This comic is chock full of little visual bits that strain my continuity-brain. Like Cassandra, they spark a memory in me but I can't quite pull up the file. Similarly, there's a potential future plot set-up with the death or disappearance of an old group of kids who had adventures with the Cabinet of Ali-Ka-Zoom. Again, my continuity-sense is tingling. Looks like Ali-Ka-Zoom is the wizard from SHINING KNIGHT and the massacre probably involved the old Newsboy Legion who used to pal around with the original Guardian. So, the connections between these SEVEN SOLDIERS series are starting to become clearer. It makes me want to tune in next month to see what else Morrison throws my way.

There's also a funny bit with the Phantom Stranger that has a nice payoff in the last panel of the comic. For anyone who's ever wondered a bit about the Stranger's personal life, it gives you a tiny bit of insight and is worth a guffaw. I'll definitely finish out this mini-series and I'm also looking forward to seeing what Morrison does with the FRANKENSTEIN MONSTER and especially how he wraps up the whole SEVEN SOLDERS thing. "The Harrowing" is just that, harrowing and unsettling. Most likely Zee will find herself confronting the Sheeda more directly come next issue.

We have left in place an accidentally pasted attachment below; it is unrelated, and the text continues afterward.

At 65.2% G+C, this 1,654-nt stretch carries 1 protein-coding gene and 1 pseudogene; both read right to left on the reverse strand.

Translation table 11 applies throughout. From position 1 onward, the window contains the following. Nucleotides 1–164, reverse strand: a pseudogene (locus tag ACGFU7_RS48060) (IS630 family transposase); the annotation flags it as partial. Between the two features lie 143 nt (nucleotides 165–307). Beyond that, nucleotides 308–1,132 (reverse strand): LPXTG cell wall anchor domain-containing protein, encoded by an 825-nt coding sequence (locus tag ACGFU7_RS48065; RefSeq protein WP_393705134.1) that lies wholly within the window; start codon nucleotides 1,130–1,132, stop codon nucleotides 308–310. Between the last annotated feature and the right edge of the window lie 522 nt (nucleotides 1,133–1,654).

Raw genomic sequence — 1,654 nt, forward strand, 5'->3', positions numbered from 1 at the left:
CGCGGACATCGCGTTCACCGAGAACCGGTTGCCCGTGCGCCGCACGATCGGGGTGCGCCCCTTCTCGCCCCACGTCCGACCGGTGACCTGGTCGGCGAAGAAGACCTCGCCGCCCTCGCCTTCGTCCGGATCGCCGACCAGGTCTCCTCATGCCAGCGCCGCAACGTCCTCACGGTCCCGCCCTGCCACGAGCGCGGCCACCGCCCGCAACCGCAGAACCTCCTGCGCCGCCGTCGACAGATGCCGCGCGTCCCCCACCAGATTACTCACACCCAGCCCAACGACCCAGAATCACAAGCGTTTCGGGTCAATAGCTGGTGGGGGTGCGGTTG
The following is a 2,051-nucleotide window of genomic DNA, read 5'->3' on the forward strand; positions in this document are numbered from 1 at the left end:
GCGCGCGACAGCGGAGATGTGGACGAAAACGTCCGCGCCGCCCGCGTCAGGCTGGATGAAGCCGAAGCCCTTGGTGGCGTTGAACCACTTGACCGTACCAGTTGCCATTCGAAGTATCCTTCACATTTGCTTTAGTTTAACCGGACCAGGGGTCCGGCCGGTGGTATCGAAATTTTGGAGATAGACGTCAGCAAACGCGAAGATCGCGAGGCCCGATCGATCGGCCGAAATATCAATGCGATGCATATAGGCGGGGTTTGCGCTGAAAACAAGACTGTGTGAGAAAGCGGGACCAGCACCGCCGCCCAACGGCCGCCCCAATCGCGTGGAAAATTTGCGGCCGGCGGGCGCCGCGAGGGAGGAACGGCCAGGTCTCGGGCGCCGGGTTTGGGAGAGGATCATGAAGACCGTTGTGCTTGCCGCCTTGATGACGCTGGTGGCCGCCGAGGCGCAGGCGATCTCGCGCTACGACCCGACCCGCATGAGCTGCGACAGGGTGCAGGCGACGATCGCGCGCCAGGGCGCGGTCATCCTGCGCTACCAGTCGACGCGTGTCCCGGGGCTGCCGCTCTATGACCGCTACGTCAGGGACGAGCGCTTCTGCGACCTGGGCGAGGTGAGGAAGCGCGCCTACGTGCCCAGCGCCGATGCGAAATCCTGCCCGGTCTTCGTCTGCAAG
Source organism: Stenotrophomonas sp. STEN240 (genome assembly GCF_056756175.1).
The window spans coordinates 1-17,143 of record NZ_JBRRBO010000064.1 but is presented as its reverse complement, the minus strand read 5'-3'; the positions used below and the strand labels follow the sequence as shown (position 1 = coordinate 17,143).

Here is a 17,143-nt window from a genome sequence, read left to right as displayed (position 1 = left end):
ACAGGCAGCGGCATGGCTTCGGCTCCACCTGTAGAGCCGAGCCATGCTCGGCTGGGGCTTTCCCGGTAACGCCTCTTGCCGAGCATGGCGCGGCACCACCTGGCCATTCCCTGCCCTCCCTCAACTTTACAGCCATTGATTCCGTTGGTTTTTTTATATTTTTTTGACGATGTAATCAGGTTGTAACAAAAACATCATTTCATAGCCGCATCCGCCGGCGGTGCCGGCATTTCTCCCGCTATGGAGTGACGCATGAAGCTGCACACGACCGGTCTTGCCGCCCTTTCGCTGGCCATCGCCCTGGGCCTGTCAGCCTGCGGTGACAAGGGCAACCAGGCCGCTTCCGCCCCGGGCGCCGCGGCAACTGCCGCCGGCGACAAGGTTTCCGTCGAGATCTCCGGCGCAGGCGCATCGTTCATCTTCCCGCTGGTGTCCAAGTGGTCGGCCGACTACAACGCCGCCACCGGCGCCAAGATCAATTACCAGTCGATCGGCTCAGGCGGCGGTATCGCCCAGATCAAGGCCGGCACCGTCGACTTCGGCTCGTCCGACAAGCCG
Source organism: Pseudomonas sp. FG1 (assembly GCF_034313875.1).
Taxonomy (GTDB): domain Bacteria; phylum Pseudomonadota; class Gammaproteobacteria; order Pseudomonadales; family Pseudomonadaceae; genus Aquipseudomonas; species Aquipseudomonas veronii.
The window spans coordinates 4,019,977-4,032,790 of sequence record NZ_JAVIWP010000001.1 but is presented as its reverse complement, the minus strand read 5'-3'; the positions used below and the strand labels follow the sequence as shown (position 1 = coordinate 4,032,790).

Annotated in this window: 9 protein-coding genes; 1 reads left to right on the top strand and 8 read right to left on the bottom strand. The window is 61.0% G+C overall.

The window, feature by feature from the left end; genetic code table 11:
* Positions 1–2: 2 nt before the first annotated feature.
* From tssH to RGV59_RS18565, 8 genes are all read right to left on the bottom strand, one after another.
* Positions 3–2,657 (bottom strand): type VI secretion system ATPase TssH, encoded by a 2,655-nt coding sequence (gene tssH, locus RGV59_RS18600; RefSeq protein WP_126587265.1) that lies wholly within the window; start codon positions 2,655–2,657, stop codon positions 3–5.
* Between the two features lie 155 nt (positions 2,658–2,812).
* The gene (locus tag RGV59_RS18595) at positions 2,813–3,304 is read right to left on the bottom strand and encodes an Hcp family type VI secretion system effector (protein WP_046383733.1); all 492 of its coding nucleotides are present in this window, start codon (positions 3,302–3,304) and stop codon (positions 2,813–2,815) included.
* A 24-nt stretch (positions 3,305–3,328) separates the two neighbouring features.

Final word on the art. Ryan Sook's artwork is outstanding. Smooth and slick lines, strong figure work, and excellent story-telling abilities. He reminds me of that guy who did PROMETHEA – J.H. Williams. Or maybe it's the fact that the same guy, Mick Gray, inked Williams on PROMETHEA also inks Sook here on ZATANNA. Either way, I find Sook's art to be more aesthetically pleasing to my senses. His cover to ZATANNA #2 was the most striking cover of the whole DC line this month. That single, haunting, blue eye staring out from under her top hat. Nice work.


Art by ....duh!
Written by Roy Thomas and Len Wein
Published by Marvel
Reviewed by Buzz Maverik Visionary: Buzz Maverik

As a sociopath, I don't feel guilty about anything because I can't. So I'm not confessing anything here, but I didn't buy this book.

Didn't have to. I've owned all of these issues of THE FANTASTIC FOUR since I was 10 or 11 years old. George Perez appeared big at Marvel during this time. Suddenly, the guy was on a ton of team books. FF. AVENGERS. INHUMANS. He graced all of them with clear, distinct yet ornate artwork. He gave us clumps of heroes that looked different from each other. Like the best comic artists of every era, his work wasn't exactly realistic but you couldn't call it cartoonish either. Mr. Perez gave us lots of tight little panels of storytelling in each issue.

One of our pointless, drunken debates around the @$$hole clubhouse is over the reaction shot. The guy whom I still can't get used to calling Dave F. is a fan of the reaction shot, used in manga and modern comics. I say they are a story-stopper in an already static medium. George Perez (like Dave Cockrum) could insert his characters reactions into the same panel with action and dialogue. He didn't have to stall anything to let us know what his characters were thinking.